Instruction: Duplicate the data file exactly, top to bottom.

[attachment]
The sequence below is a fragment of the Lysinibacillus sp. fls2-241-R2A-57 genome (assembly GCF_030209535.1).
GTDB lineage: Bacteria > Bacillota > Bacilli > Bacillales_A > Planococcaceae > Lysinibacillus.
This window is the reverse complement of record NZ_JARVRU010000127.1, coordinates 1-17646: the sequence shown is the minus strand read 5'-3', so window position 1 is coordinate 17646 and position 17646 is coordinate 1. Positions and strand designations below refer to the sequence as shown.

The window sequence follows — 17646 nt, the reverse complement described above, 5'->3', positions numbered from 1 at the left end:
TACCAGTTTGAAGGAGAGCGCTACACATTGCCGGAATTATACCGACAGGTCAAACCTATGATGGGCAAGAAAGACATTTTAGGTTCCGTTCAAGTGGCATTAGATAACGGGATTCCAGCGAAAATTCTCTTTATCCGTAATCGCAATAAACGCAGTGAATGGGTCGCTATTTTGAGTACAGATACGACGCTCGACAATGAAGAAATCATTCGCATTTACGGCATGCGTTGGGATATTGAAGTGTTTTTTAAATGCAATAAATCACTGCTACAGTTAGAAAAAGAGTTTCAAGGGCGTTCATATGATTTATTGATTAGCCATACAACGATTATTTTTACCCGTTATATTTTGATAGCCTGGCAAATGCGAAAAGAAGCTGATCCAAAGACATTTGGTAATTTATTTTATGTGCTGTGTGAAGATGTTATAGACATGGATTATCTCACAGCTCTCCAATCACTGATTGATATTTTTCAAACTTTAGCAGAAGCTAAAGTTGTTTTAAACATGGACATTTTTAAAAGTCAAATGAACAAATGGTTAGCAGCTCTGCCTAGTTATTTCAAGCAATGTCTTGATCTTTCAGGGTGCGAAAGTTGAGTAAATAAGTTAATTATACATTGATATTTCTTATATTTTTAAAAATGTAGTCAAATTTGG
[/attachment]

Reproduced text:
The sequence below is a fragment of the Lysinibacillus sp. fls2-241-R2A-57 genome (assembly GCF_030209535.1).
GTDB lineage: Bacteria > Bacillota > Bacilli > Bacillales_A > Planococcaceae > Lysinibacillus.
This window is the reverse complement of record NZ_JARVRU010000127.1, coordinates 1-17646: the sequence shown is the minus strand read 5'-3', so window position 1 is coordinate 17646 and position 17646 is coordinate 1. Positions and strand designations below refer to the sequence as shown.

The window sequence follows — 17646 nt, the reverse complement described above, 5'->3', positions numbered from 1 at the left end:
TACCAGTTTGAAGGAGAGCGCTACACATTGCCGGAATTATACCGACAGGTCAAACCTATGATGGGCAAGAAAGACATTTTAGGTTCCGTTCAAGTGGCATTAGATAACGGGATTCCAGCGAAAATTCTCTTTATCCGTAATCGCAATAAACGCAGTGAATGGGTCGCTATTTTGAGTACAGATACGACGCTCGACAATGAAGAAATCATTCGCATTTACGGCATGCGTTGGGATATTGAAGTGTTTTTTAAATGCAATAAATCACTGCTACAGTTAGAAAAAGAGTTTCAAGGGCGTTCATATGATTTATTGATTAGCCATACAACGATTATTTTTACCCGTTATATTTTGATAGCCTGGCAAATGCGAAAAGAAGCTGATCCAAAGACATTTGGTAATTTATTTTATGTGCTGTGTGAAGATGTTATAGACATGGATTATCTCACAGCTCTCCAATCACTGATTGATATTTTTCAAACTTTAGCAGAAGCTAAAGTTGTTTTAAACATGGACATTTTTAAAAGTCAAATGAACAAATGGTTAGCAGCTCTGCCTAGTTATTTCAAGCAATGTCTTGATCTTTCAGGGTGCGAAAGTTGAGTAAATAAGTTAATTATACATTGATATTTCTTATATTTTTAAAAATGTAGTCAAATTTGG